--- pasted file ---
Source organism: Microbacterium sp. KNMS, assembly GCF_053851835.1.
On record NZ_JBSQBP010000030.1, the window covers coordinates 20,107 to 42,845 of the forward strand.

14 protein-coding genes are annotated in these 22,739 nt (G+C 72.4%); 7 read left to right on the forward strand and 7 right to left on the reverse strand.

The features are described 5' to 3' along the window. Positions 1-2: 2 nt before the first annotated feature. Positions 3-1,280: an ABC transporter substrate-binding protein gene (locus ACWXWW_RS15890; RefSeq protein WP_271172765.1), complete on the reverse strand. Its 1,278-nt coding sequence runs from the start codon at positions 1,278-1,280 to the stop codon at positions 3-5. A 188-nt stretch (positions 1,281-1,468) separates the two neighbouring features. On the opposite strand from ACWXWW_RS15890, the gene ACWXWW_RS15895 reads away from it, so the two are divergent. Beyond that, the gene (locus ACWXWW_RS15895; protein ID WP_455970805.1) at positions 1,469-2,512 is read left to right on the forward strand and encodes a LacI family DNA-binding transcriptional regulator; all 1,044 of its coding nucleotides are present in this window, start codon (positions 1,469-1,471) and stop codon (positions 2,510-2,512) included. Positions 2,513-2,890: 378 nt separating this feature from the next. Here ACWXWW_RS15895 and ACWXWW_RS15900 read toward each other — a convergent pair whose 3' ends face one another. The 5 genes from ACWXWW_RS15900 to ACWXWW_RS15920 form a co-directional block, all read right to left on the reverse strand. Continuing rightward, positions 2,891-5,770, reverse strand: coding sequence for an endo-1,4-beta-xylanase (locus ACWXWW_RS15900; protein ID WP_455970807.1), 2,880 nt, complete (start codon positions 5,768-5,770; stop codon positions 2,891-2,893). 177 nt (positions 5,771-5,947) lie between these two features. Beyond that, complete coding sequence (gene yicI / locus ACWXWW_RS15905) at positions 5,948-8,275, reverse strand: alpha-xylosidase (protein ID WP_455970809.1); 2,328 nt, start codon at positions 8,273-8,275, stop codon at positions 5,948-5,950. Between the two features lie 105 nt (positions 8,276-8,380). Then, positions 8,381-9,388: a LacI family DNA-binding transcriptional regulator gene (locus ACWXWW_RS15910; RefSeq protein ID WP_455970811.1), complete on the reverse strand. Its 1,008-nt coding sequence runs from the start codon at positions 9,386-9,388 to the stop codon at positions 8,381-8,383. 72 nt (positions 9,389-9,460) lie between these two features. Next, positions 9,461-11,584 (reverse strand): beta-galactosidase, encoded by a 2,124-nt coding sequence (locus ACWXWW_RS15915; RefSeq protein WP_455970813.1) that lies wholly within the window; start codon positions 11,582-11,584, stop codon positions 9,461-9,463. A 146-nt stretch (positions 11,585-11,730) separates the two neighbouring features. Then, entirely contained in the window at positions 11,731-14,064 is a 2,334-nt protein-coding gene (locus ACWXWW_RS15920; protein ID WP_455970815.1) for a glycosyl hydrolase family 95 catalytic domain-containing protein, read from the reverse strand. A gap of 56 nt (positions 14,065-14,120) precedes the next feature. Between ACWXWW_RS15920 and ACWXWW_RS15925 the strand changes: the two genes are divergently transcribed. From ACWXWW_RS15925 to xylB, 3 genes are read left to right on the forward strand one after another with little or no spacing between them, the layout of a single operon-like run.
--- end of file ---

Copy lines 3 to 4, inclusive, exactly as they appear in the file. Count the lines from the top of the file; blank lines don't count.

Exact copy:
14 protein-coding genes are annotated in these 22,739 nt (G+C 72.4%); 7 read left to right on the forward strand and 7 right to left on the reverse strand.

The features are described 5' to 3' along the window. Positions 1-2: 2 nt before the first annotated feature. Positions 3-1,280: an ABC transporter substrate-binding protein gene (locus ACWXWW_RS15890; RefSeq protein WP_271172765.1), complete on the reverse strand. Its 1,278-nt coding sequence runs from the start codon at positions 1,278-1,280 to the stop codon at positions 3-5. A 188-nt stretch (positions 1,281-1,468) separates the two neighbouring features. On the opposite strand from ACWXWW_RS15890, the gene ACWXWW_RS15895 reads away from it, so the two are divergent. Beyond that, the gene (locus ACWXWW_RS15895; protein ID WP_455970805.1) at positions 1,469-2,512 is read left to right on the forward strand and encodes a LacI family DNA-binding transcriptional regulator; all 1,044 of its coding nucleotides are present in this window, start codon (positions 1,469-1,471) and stop codon (positions 2,510-2,512) included. Positions 2,513-2,890: 378 nt separating this feature from the next. Here ACWXWW_RS15895 and ACWXWW_RS15900 read toward each other — a convergent pair whose 3' ends face one another. The 5 genes from ACWXWW_RS15900 to ACWXWW_RS15920 form a co-directional block, all read right to left on the reverse strand. Continuing rightward, positions 2,891-5,770, reverse strand: coding sequence for an endo-1,4-beta-xylanase (locus ACWXWW_RS15900; protein ID WP_455970807.1), 2,880 nt, complete (start codon positions 5,768-5,770; stop codon positions 2,891-2,893). 177 nt (positions 5,771-5,947) lie between these two features. Beyond that, complete coding sequence (gene yicI / locus ACWXWW_RS15905) at positions 5,948-8,275, reverse strand: alpha-xylosidase (protein ID WP_455970809.1); 2,328 nt, start codon at positions 8,273-8,275, stop codon at positions 5,948-5,950. Between the two features lie 105 nt (positions 8,276-8,380). Then, positions 8,381-9,388: a LacI family DNA-binding transcriptional regulator gene (locus ACWXWW_RS15910; RefSeq protein ID WP_455970811.1), complete on the reverse strand. Its 1,008-nt coding sequence runs from the start codon at positions 9,386-9,388 to the stop codon at positions 8,381-8,383. 72 nt (positions 9,389-9,460) lie between these two features. Next, positions 9,461-11,584 (reverse strand): beta-galactosidase, encoded by a 2,124-nt coding sequence (locus ACWXWW_RS15915; RefSeq protein WP_455970813.1) that lies wholly within the window; start codon positions 11,582-11,584, stop codon positions 9,461-9,463. A 146-nt stretch (positions 11,585-11,730) separates the two neighbouring features. Then, entirely contained in the window at positions 11,731-14,064 is a 2,334-nt protein-coding gene (locus ACWXWW_RS15920; protein ID WP_455970815.1) for a glycosyl hydrolase family 95 catalytic domain-containing protein, read from the reverse strand. A gap of 56 nt (positions 14,065-14,120) precedes the next feature. Between ACWXWW_RS15920 and ACWXWW_RS15925 the strand changes: the two genes are divergently transcribed. From ACWXWW_RS15925 to xylB, 3 genes are read left to right on the forward strand one after another with little or no spacing between them, the layout of a single operon-like run.